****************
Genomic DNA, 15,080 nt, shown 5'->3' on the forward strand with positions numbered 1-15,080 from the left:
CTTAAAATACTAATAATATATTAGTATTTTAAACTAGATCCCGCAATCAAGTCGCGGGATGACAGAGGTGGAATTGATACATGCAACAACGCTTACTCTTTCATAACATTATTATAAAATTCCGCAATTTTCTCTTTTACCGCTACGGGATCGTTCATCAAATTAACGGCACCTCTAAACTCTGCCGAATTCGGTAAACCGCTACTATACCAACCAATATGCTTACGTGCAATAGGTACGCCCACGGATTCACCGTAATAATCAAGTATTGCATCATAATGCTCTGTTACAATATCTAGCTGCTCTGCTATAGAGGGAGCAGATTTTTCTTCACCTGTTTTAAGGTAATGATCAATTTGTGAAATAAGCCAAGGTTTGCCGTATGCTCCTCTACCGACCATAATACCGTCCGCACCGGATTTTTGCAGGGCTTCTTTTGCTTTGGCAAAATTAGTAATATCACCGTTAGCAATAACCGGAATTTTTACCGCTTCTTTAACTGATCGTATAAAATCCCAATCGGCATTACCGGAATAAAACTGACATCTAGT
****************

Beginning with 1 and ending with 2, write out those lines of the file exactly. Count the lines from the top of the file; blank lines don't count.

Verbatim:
Genomic DNA, 15,080 nt, shown 5'->3' on the forward strand with positions numbered 1-15,080 from the left:
CTTAAAATACTAATAATATATTAGTATTTTAAACTAGATCCCGCAATCAAGTCGCGGGATGACAGAGGTGGAATTGATACATGCAACAACGCTTACTCTTTCATAACATTATTATAAAATTCCGCAATTTTCTCTTTTACCGCTACGGGATCGTTCATCAAATTAACGGCACCTCTAAACTCTGCCGAATTCGGTAAACCGCTACTATACCAACCAATATGCTTACGTGCAATAGGTACGCCCACGGATTCACCGTAATAATCAAGTATTGCATCATAATGCTCTGTTACAATATCTAGCTGCTCTGCTATAGAGGGAGCAGATTTTTCTTCACCTGTTTTAAGGTAATGATCAATTTGTGAAATAAGCCAAGGTTTGCCGTATGCTCCTCTACCGACCATAATACCGTCCGCACCGGATTTTTGCAGGGCTTCTTTTGCTTTGGCAAAATTAGTAATATCACCGTTAGCAATAACCGGAATTTTTACCGCTTCTTTAACTGATCGTATAAAATCCCAATCGGCATTACCGGAATAAAACTGACATCTAGT